You just filed your lawsuit in Miami court, albeit after carefully piecing together the interweaving claims of several clients against several defendants. Things get complicated in business disputes. Everything was done for efficiency sake, and you were able to save your clients the cost of several filing fees. Then you receive a motion to sever for misjoinder. What is a motion to sever for misjoinder? We explain below. However, if you have any further questions about misjoinder, a motion to sever, or a motion to bifurcate, please contact Bernhard Law Firm at abernhard@bernhardlawfirm, 786-871-3349, www.bernhardlawfirm.com
Under Florida Rules of Civil Procedure 1.250(a) and 1.270(b), any claim against any party may be severed and proceeded with separately, where: (i) the injuries are separate and occur at different times; (ii) the same facts are not necessary to prove each cause of action; (iii) the connections between the parties and claims are tenuous; (iv) there are multiple plaintiffs with distinct causes of action on distinct injuries; (v) the plaintiffs cannot all properly obtain a joint judgment; (vi) in furtherance of convenience; or (vi) to avoid prejudice. Bacardi v. Lindzon, 845 So. 2d 33, 40 (Fla. 2002) (ordering that certain claims be brought as separate lawsuit in separate forum, for misjoinder); Roseman v. Town Square Ass’n, Inc., 810 So. 2d 516, 520 (Fla. 4th DCA 2001) (holding severance of claims is generally proper where they present distinct claims and issues, based on distinct contracts and distinct damages); Bass Orlando Lee Road, Inc. v. Lund, 702 So. 2d 250, 251 (Fla. 4th DCA 1997) (reversing denial of severance where injuries were separate and caused years apart).
Where any causes of action meet any of the above qualities, their inclusion in the same complaint creates a misjoinder of claims and parties, requiring severance of actions. Id.; Tamiami Trail Tours, Inc. v. Cotton, 463 So. 2d 1126, 1128 (Fla. 1985) (holding action by cab operator and cab driver against terminal for business interference and battery must be severed as misjoinder of separate claims). Thus, as held in St. Tropez II, LLC v. Adlerov, multiple plaintiffs cannot maintain a joint action against a real estate developer on a pre-construction condominium for breach of their agreements and other claims, where various counts apply only as to some plaintiffs and not to others. 50 So. 3d 40, 42 (Fla. 3d DCA 2010) (reversing where trial court failed to sever actions of different claimants on developer, as with separate and independent causes of action, the claimants could not properly obtain a joint judgment). An order granting a motion to sever is not an appealable order. Rodrigues v. FMC Corp., 416 So. 2d 508, 508 (Fla. 5th DCA 1982) (holding order on motion to sever not appealable).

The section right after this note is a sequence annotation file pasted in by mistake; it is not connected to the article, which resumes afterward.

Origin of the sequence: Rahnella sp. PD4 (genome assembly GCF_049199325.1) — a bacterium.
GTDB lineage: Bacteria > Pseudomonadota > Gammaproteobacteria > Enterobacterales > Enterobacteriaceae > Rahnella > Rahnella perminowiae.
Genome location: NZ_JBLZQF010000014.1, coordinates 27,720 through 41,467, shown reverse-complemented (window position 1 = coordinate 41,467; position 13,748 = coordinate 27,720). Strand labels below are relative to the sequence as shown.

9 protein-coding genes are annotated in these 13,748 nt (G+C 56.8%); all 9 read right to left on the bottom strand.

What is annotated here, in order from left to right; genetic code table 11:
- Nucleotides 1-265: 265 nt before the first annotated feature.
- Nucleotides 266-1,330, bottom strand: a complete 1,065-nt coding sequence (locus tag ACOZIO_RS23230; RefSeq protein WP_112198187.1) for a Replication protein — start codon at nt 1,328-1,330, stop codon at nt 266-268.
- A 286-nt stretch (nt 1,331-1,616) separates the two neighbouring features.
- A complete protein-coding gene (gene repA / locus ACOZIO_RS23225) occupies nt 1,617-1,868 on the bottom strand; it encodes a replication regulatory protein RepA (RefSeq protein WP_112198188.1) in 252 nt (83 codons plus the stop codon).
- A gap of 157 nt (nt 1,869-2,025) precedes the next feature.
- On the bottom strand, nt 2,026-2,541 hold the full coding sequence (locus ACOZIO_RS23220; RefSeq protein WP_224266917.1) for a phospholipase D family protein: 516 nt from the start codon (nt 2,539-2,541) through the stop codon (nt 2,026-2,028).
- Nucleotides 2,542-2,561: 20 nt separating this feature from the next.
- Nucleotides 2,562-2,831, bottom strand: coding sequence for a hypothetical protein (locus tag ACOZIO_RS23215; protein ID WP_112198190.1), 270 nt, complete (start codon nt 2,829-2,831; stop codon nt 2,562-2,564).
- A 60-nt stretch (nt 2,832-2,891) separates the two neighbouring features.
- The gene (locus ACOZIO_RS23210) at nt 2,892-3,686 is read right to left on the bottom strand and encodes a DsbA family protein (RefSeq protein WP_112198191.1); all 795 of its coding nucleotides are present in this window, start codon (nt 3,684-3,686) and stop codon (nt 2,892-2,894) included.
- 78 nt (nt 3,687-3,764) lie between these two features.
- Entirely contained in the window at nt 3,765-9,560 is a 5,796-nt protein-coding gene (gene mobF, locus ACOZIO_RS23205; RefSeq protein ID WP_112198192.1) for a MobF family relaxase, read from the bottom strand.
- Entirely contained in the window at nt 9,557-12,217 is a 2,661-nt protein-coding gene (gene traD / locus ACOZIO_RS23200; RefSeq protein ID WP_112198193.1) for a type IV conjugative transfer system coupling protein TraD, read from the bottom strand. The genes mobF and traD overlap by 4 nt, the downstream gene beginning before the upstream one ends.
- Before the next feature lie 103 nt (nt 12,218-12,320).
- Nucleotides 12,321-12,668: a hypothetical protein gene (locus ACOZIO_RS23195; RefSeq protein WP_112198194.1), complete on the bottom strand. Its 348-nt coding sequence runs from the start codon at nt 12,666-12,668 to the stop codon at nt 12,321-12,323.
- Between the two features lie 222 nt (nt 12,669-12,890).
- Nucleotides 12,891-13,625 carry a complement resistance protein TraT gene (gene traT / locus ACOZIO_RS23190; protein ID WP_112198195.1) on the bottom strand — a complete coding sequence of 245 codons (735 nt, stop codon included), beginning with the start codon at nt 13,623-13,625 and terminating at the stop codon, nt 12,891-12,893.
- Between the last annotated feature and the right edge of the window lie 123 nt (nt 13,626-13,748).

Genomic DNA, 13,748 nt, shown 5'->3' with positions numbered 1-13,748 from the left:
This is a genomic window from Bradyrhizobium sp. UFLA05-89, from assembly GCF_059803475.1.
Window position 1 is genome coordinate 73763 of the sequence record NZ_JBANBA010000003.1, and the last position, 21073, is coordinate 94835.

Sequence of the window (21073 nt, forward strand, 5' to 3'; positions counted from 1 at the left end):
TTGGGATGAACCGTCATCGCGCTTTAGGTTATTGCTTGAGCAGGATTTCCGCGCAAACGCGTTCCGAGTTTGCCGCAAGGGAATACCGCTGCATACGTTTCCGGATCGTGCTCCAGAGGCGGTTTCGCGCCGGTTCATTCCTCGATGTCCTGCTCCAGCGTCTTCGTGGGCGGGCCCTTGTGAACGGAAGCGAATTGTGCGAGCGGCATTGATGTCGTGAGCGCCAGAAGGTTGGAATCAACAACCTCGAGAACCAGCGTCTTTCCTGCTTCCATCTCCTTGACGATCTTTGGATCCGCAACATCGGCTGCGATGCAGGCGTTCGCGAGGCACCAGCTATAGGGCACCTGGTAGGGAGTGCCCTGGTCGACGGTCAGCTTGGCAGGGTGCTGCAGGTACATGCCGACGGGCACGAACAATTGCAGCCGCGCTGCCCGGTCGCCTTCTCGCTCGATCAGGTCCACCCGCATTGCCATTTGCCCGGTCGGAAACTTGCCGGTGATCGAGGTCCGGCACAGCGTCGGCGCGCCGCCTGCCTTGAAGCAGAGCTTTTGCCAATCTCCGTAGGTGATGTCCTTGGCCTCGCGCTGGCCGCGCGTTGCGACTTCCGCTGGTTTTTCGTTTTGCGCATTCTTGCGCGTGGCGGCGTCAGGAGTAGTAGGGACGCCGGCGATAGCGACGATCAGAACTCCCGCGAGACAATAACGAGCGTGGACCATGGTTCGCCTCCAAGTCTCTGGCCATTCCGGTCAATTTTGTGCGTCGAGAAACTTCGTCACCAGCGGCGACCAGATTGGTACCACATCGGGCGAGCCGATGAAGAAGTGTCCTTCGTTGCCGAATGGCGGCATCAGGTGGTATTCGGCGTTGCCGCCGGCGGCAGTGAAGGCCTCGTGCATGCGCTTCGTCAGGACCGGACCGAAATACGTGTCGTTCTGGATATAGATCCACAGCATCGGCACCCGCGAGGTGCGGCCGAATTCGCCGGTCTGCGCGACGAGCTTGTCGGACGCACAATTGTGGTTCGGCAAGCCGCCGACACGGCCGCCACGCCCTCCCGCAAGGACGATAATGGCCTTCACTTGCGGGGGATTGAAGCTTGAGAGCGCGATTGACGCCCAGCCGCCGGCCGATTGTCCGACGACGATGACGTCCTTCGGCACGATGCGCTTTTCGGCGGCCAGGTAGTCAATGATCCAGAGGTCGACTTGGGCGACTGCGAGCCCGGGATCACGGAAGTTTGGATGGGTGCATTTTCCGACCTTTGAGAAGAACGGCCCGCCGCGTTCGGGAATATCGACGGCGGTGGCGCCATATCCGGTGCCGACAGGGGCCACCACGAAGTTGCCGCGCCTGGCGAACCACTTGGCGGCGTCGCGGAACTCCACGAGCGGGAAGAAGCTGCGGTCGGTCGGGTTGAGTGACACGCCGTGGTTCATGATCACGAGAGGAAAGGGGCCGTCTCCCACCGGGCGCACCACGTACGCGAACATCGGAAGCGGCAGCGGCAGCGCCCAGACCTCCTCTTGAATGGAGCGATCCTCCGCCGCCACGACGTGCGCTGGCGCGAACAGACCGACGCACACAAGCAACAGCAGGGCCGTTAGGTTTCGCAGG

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For more cases supporting a motion to sever or a motion to bifurcate for misjoinder, see St. Tropez II, LLC v. Adlerov, 50 So. 3d 40, 42 (Fla. 3d DCA 2010) (reversing where trial court failed to sever actions of different claimants on developer, as with separate and independent causes of action, the claimants could not properly obtain a joint judgment); Clark v. Bluewater Key RV Ownership Park Property Owners Ass’n, Inc., 226 So. 3d 276, 281 (Fla. 2d DCA 2017) (aff’ing severance of association’s equitable claims from owners’ damages claims); Crescenzo v. Marshall, 199 So. 3d 353, 356–57 (Fla. 2d DCA 2016) (holding property owner could not bring six quiet title actions in single lawsuit, as facts necessary to each claim were different, making them separate actions not amendable to joinder); E.A.W. v. Orlando Regional Med. Ctr., Inc., 424 So. 2d 189, 190 (Fla. 5th DCA 1983) (aff’ing severance of two malpractice causes of action against two hospitals filed in single complaint, where injuries were separate).
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To see if you suffer from misjoinder, compare the causes of action of each plaintiff against each defendant. Does the comparison show that the complaint meets any of the qualities requiring severance under Florida law? If so, the defendants may require severance under Florida law. Bacardi at 40; Roseman at 520; Lund at 251; Adlerov at 42; Clark at 281; Crescenzo at 356–57; E.A.W. at 190.
If you have any questions about misjoinder, a motion to sever, or a motion to bifurcate, please contact Bernhard Law Firm at abernhard@bernhardlawfirm, 786-871-3349, www.bernhardlawfirm.com
One thought on “What is a Motion to Sever for Misjoinder in Florida?”
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